Chinese augmented reality glasses maker Nreal valued at $700 million after fresh funding
- Chinese augmented reality (AR) glasses maker Nreal has raised $100 million to fund international expansion, valuing the company at $700 million.
- Global tech giants including Apple and Facebook are working on AR-related products.
- Nreal's flagship product is a pair of lightweight glasses called Nreal Light which connects to a smartphone.
GUANGZHOU, China — Chinese augmented reality (AR) glasses maker Nreal has raised $100 million to fund international expansion and develop new products.
Augmented reality refers to technology that allows digital images to be imposed over the real world and it's an area that the world's largest technology companies are investing in.
The funding round values Nreal at $700 million, a person with direct knowledge of the matter told CNBC. The person was not authorized to speak publicly about the valuation.
Nreal declined to comment on the valuation.
Chi Xu, CEO of Nreal, told CNBC that the company plans to spend the money on research and development as well as expanding its footprint globally.
"China is definitely a huge market, and (we plan) to enter that market next year, and also the U.S .and maybe more countries as well," Xu said.
Nreal has not launched its AR glasses in China yet, but its flagship product — the Nreal Light — has been retailing in a handful of markets including South Korea, Japan and Spain.
Nreal Light is a pair of lightweight glasses which connects to a smartphone. Users can then experience so-called mixed reality apps, where digital images are superimposed over the real world.
The start-up's backers include a number of major investors including Nio Capital, the investment arm of electric carmaker Nio as well as venture company Sequoia Capital China.
Xu called Nio Capital a strategic investor and sees a potential for the two companies to work together.
"Having AR and EV (electric vehicles) together, that can be very interesting going forward ... there's something I can be sure (of) is there is going to be more and more EVs on the streets. People will spend more time in their cars, so a combination of AR and the car, that will unleash a lot of other possibilities."
Xu said that Nreal will introduce a new product next week and couldn't give too many details ahead of its launch.
However, the CEO said the new glasses will have a "complete new design," and will be lighter, more comfortable and cheaper than the current Nreal Light model.
"This product with a lower price point, this can be much easier to penetrate those other markets, like China … and elsewhere," Xu said.
The new glasses will still plug into a phone and Xu hopes the new features will encourage people to use it on a daily basis.
Global tech giants are getting excited about augmented reality.
Apple CEO Tim Cook has called AR the "next big thing" and the iPhone maker is reportedly working on a headset. Facebook, Microsoft, Google and other technology companies are all investing in augmented reality too.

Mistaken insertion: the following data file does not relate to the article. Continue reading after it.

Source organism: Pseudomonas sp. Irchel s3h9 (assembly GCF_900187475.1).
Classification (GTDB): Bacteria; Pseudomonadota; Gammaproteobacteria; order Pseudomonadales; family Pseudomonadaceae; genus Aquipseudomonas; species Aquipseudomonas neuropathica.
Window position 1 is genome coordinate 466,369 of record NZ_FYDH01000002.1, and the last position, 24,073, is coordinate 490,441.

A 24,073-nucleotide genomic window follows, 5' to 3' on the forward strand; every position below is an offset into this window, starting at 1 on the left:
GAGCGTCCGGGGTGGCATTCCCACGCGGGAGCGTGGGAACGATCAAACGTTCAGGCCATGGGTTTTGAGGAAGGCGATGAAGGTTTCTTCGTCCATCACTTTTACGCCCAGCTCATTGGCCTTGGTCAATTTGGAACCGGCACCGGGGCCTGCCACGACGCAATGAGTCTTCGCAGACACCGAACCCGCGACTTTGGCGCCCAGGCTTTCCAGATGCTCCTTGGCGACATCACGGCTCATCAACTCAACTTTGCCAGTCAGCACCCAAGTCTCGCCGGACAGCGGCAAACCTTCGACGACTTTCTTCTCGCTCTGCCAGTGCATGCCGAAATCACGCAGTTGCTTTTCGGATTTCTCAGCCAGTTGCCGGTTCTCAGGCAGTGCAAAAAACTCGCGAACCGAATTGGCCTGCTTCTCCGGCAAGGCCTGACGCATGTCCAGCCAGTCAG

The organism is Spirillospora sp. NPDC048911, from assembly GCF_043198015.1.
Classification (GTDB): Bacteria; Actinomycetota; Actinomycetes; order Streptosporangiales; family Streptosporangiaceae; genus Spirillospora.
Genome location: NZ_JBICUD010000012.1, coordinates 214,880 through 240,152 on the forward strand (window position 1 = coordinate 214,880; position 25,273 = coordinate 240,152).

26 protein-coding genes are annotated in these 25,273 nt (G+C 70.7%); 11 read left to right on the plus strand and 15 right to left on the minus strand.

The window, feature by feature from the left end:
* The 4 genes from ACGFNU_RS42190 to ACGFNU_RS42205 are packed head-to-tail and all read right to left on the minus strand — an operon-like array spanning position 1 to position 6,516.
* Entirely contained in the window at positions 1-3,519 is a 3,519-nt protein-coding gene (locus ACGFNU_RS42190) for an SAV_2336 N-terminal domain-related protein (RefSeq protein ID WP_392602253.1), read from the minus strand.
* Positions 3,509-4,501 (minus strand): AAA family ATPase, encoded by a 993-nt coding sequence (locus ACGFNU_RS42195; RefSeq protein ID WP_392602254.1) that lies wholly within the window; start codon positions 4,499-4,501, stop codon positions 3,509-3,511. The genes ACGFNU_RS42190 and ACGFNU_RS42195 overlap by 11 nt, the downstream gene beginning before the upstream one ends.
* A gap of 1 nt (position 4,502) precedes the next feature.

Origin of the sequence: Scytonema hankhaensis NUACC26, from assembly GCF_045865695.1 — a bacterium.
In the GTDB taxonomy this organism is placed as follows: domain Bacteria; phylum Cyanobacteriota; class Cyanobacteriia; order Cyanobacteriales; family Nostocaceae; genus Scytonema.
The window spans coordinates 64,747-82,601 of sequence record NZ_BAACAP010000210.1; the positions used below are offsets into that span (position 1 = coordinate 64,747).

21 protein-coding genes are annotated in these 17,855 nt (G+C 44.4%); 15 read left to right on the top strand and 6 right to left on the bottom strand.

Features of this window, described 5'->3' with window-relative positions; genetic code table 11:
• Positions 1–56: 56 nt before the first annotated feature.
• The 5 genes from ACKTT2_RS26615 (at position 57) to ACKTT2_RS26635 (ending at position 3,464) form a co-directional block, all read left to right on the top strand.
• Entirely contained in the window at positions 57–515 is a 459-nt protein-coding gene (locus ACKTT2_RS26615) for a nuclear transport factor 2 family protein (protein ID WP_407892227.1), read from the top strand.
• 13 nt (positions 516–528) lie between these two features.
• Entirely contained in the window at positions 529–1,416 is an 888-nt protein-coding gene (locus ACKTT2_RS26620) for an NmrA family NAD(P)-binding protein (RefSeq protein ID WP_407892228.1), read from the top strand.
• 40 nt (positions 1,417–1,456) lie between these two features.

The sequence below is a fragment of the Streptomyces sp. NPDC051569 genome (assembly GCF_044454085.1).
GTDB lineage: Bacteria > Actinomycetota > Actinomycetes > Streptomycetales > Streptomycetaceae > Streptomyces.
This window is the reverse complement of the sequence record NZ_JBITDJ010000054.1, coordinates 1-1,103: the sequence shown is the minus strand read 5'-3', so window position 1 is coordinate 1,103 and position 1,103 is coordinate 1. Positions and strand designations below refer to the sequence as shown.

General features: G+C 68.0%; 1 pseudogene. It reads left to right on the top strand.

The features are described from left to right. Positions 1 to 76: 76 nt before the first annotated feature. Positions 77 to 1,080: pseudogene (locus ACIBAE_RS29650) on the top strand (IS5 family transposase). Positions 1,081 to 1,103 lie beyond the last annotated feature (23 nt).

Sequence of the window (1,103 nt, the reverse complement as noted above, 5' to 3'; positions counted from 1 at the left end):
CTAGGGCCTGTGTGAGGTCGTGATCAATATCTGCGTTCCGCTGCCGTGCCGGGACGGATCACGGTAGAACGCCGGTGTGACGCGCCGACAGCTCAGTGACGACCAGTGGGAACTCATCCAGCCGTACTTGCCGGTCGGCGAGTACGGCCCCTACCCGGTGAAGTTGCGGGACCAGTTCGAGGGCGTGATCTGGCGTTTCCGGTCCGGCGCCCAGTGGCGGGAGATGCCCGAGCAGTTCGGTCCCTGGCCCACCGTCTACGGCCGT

Xu said he welcomes the competition from these titans. "I think the best product will win," he said.
Nreal has its own operating system called Nebula that runs on its headsets. Like Apple with iOS on iPhones, developers can make apps for Nebula which people can then use via Nreal headsets.
Having compelling apps on AR headsets will be key to their success and Nreal is trying to lure developers onto Nebula. The company currently has 8,000 developers on the platform.
Apple's model relies on it taking typically a 15% to 30% cut of gross sales from purchases in apps distributed through its App Store. That's how it generates some of its services revenue.
But that model has come under fire. Developers were not allowed to charge users directly for in-app purchases. Instead, they had to go through Apple's in-app payments system. Then Apple would take a cut.
Epic Games, the developer of hit game "Fortnite," brought a legal challenge against Apple in August last year. This month, a judge issued an injunction that said Apple can't prohibit developers from providing links or other communication directing users away from Apple in-app purchasing.
"We have been seeing a lot of changes with Apple's business model. With the latest lawsuit between Apple and Epic, people are going to rethink this business model," Xu said.
"We should offer a more friendly business model to developers."
The CEO said that would mean lowering the commissions that an app store run by Nreal can take. It could also mean providing more services to developers, such as marketing and helping them to improve their products.
Xu called it a "win-win situation."
While Nreal is focusing on expanding products and countries, Xu told CNBC in a July interview that the company is looking to go public within five years.
Children in the Netherlands are among the world's happiest. Here's what the parents do differently
Black Friday shopping in stores drops 28% from pre-pandemic levels as Americans stay home
Elon Musk urges Tesla employees to reduce cost of vehicle deliveries
Covid variant spreads to UK, Germany and Italy
U.S. to restrict travel from South Africa, 7 other countries as new Covid variant emerges